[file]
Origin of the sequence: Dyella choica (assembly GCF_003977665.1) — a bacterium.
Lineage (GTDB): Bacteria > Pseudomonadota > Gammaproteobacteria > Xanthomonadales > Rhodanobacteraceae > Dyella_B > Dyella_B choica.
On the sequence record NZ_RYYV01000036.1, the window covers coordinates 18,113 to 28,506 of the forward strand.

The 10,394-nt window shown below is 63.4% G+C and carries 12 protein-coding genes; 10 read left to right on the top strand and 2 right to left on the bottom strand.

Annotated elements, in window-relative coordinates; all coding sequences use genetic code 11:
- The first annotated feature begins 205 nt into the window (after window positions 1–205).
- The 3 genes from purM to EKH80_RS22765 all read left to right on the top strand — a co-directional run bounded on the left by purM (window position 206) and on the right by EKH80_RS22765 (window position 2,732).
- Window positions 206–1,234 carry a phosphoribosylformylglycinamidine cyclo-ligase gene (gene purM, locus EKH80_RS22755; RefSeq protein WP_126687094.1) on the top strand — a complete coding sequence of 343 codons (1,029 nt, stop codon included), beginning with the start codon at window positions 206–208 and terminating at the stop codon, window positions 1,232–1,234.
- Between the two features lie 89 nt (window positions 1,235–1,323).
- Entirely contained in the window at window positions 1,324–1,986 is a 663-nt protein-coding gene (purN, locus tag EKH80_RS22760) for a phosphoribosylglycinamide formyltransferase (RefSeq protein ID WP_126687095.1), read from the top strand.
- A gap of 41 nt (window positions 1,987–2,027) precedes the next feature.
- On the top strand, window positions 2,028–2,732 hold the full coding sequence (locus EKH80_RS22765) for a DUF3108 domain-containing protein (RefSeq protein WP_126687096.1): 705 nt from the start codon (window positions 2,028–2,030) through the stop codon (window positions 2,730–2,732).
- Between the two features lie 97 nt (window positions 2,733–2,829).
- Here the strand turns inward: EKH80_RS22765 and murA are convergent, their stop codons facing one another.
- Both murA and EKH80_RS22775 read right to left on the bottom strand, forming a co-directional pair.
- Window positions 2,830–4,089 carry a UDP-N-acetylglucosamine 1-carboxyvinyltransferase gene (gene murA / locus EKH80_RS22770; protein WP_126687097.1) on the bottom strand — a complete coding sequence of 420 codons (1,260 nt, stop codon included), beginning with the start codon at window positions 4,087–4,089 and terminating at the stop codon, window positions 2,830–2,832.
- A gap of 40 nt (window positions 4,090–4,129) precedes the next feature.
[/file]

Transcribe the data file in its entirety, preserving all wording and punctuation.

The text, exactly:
Origin of the sequence: Dyella choica (assembly GCF_003977665.1) — a bacterium.
Lineage (GTDB): Bacteria > Pseudomonadota > Gammaproteobacteria > Xanthomonadales > Rhodanobacteraceae > Dyella_B > Dyella_B choica.
On the sequence record NZ_RYYV01000036.1, the window covers coordinates 18,113 to 28,506 of the forward strand.

The 10,394-nt window shown below is 63.4% G+C and carries 12 protein-coding genes; 10 read left to right on the top strand and 2 right to left on the bottom strand.

Annotated elements, in window-relative coordinates; all coding sequences use genetic code 11:
- The first annotated feature begins 205 nt into the window (after window positions 1–205).
- The 3 genes from purM to EKH80_RS22765 all read left to right on the top strand — a co-directional run bounded on the left by purM (window position 206) and on the right by EKH80_RS22765 (window position 2,732).
- Window positions 206–1,234 carry a phosphoribosylformylglycinamidine cyclo-ligase gene (gene purM, locus EKH80_RS22755; RefSeq protein WP_126687094.1) on the top strand — a complete coding sequence of 343 codons (1,029 nt, stop codon included), beginning with the start codon at window positions 206–208 and terminating at the stop codon, window positions 1,232–1,234.
- Between the two features lie 89 nt (window positions 1,235–1,323).
- Entirely contained in the window at window positions 1,324–1,986 is a 663-nt protein-coding gene (purN, locus tag EKH80_RS22760) for a phosphoribosylglycinamide formyltransferase (RefSeq protein ID WP_126687095.1), read from the top strand.
- A gap of 41 nt (window positions 1,987–2,027) precedes the next feature.
- On the top strand, window positions 2,028–2,732 hold the full coding sequence (locus EKH80_RS22765) for a DUF3108 domain-containing protein (RefSeq protein WP_126687096.1): 705 nt from the start codon (window positions 2,028–2,030) through the stop codon (window positions 2,730–2,732).
- Between the two features lie 97 nt (window positions 2,733–2,829).
- Here the strand turns inward: EKH80_RS22765 and murA are convergent, their stop codons facing one another.
- Both murA and EKH80_RS22775 read right to left on the bottom strand, forming a co-directional pair.
- Window positions 2,830–4,089 carry a UDP-N-acetylglucosamine 1-carboxyvinyltransferase gene (gene murA / locus EKH80_RS22770; protein WP_126687097.1) on the bottom strand — a complete coding sequence of 420 codons (1,260 nt, stop codon included), beginning with the start codon at window positions 4,087–4,089 and terminating at the stop codon, window positions 2,830–2,832.
- A gap of 40 nt (window positions 4,090–4,129) precedes the next feature.